When Weeping Angels were introduced into popular sci-fi show Doctor Who back in 2007, the concept spooked audiences across the globe. Twelve years later and indie game Dollhouse explores a similar idea: a stalking threat that nears closer and closer when you’re not looking. This time it’s with mannequins instead of your stone statuesque angels. Did Dollhouse pull it off or is it all just a show for the screen?
Dollhouse follows a detective named Marie. She’s doing her best to escape a nightmare-ish world she herself created in order to hide a dark, dark secret. Naturally this concept means you will go through about eight different settings, each a key part of Marie’s memories, inevitably helping you uncover the secret. These settings or levels vary from your typical hospital and creepy house to interesting and unique ones like a hotel, cinema and movie set. Both the movie set and cinema were highlights though unfortunately this didn’t come with a cost. While the game lies heavily into noir and excels through callbacks and references to classic icons such as Alfred Hitchock and Audrey Hepburn, this is about as interesting as these levels go.
It’s infuriating more so then when one of the only significant levels, the cinema, is overwrought with large frame-rate dips and getting stuck on objects Marie shouldn’t have. These issues were present in all the levels but only enough so that it was easily to shrug and laugh off. However the cinema level’s charm is taken from it completely from these problems. I soon rolled my eyes past the neat little homages and focused all my attention over the sluggish game performance and wanted the level over and done with. This was the second level.
Dollhouse is a difficult game to discuss, as it wants so desperately to do things right and be a staple in the horror genre but it does so much to prevent it from achieving this. The art design is pretty enough, with the coloring heavily gray-scaled barring a few key items. It has its setting, references and homages nailed down well. It also has some attempts to help close and neaten up the package and one of these is a photo mode, which doesn’t give the option for other filters and really is just there to remove the HUD to make for clearer screenshots.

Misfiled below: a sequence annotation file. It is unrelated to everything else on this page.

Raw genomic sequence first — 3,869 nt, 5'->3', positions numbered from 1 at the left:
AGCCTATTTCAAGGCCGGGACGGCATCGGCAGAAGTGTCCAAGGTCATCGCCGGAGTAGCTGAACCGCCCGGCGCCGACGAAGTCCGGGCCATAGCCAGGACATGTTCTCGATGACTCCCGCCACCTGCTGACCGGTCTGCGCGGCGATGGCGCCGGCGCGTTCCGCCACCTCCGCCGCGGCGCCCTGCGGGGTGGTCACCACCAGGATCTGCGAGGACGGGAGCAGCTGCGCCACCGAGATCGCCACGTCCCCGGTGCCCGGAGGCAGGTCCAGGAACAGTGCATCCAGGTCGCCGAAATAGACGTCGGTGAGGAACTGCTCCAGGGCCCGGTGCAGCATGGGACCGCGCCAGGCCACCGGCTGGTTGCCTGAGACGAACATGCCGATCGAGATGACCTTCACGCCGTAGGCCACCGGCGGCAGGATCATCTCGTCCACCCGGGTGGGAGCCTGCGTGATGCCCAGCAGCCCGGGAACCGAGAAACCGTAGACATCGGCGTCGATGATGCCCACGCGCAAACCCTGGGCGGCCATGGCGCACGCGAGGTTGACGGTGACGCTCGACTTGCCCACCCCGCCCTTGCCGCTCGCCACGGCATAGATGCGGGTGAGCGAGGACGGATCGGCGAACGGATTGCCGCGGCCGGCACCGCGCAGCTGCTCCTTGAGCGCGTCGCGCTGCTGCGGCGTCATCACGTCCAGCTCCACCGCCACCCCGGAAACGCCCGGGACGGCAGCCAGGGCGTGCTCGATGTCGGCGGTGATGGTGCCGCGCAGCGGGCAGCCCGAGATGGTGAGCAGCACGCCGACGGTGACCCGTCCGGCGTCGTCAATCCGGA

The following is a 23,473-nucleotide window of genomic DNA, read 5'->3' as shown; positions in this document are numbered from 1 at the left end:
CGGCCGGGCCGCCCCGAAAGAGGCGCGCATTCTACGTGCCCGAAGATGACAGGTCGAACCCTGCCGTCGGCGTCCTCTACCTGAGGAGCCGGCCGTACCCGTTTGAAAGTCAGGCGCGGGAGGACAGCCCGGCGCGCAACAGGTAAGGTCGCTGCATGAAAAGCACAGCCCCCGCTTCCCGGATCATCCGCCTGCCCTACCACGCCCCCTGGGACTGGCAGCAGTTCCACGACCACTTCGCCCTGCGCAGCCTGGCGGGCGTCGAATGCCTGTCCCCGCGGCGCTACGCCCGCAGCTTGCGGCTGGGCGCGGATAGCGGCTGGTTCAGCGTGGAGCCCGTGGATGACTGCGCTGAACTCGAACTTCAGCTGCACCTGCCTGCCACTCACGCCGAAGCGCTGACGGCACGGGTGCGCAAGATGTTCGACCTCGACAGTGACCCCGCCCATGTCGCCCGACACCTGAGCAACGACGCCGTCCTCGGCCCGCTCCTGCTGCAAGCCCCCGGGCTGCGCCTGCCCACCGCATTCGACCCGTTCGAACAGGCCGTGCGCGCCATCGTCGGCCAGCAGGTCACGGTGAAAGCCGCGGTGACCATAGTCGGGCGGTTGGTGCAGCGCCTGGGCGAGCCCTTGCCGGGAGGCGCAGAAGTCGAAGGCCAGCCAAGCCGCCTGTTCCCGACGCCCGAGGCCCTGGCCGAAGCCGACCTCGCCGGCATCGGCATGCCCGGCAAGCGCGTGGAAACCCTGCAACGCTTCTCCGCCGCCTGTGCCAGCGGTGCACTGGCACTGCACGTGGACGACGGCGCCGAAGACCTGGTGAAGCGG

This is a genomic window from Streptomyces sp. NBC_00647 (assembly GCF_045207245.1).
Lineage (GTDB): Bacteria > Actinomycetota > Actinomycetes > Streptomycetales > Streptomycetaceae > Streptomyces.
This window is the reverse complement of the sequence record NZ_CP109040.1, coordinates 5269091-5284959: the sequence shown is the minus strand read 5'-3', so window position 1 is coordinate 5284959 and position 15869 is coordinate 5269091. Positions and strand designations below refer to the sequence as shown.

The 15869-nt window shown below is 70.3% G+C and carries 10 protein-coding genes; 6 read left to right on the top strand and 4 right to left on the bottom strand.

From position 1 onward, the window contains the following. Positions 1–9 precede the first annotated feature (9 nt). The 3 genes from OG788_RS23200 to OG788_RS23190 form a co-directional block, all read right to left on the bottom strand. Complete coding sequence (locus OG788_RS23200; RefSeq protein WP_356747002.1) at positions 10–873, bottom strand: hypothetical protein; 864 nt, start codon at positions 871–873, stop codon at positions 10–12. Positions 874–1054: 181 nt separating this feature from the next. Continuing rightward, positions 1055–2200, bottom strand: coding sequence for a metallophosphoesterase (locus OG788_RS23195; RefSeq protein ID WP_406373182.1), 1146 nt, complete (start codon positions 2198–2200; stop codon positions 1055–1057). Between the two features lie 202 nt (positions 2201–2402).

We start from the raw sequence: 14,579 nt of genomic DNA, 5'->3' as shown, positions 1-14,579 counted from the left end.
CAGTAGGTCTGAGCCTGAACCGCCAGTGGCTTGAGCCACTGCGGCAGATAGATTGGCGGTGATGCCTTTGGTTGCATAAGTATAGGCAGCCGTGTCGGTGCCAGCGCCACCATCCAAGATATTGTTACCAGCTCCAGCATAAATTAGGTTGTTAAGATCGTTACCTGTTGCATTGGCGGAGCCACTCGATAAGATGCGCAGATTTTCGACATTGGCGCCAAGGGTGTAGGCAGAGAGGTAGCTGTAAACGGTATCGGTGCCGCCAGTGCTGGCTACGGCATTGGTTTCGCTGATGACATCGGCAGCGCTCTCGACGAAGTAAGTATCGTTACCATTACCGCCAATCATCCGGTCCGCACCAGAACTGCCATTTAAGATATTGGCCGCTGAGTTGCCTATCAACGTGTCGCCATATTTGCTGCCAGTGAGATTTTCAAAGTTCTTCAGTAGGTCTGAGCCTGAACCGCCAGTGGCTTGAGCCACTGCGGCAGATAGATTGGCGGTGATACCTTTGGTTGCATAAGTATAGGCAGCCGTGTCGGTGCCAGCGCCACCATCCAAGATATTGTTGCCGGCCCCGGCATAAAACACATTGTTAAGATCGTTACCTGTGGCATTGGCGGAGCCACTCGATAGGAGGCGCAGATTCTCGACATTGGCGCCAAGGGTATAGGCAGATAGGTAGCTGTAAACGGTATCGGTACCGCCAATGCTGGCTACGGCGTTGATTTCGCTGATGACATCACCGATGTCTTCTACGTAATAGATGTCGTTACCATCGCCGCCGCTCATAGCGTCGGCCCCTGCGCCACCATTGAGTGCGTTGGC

It has other decent attempts such as its dynamic map generation for the levels that really just works as a detriment. I see what they were going for, in theory each time you play will be different, even when the theme sticks, but this doesn’t really work when the generated levels become these labyrinths you can’t make heads or tails of. Luckily there’s functions such as the ability for you to apply chalk to walls so you can ascertain some idea of your surroundings, however don’t expect this to be a saving grace.
“It has its setting, references and homages nailed down well”
Gameplay in Dollhouse is decent enough too. Players see yourself trying to shake off the pursuing smaller mannequin foes while running from your life from the giant and brutal mannequin named ‘It’ that seemingly materialises from nowhere. There’s abilities to help with this too, you can use your almost camera-like eye to ‘flash’ enemies which can slow the larger ones and make the smaller ones disappear altogether.
This large pursuit portion will leave you having to be quick on your feet while you go through the level’s objectives too, meaning the player has little time to rest. These objectives will see Marie collecting memories (in the form of film reels) in order to unlock certain doors and later get perks which can help in the long run. This cat-and-mouse mechanic transfers over to the game’s multiplayer mode too, which I was only able to find and experience one game of. It became a laggy, bugged mess when you combine this pursuit and match it with the few other far away people playing the game.
With regards to the story and its themes, I can’t work out what Dollhouse wants to be. Gameplay will also have you collecting writings on wall to help fill scripts at the end of each level, which piece together bits of the story and also help you increase the ‘fame’ level of your character. This is where Dollhouse loses me largely. I think Dollhouse is trying to be a piece about the cutthroat competition and virality of Hollywood, but then it’ll take this weird psychological direction (including some overtly poor implied sexual violence) which left me feeling aimless.
The Bottom Line
In short, Dollhouse is a game I unfortunately wouldn’t recommend to anyone. At the very least I wouldn’t anytime soon and especially not for its current large retail price. With some fixes the game’s aspirations may yet shine through and make this at least a decent campy exploration in the horror genre some time in the future. For now at least, players can only help but wonder what could’ve been.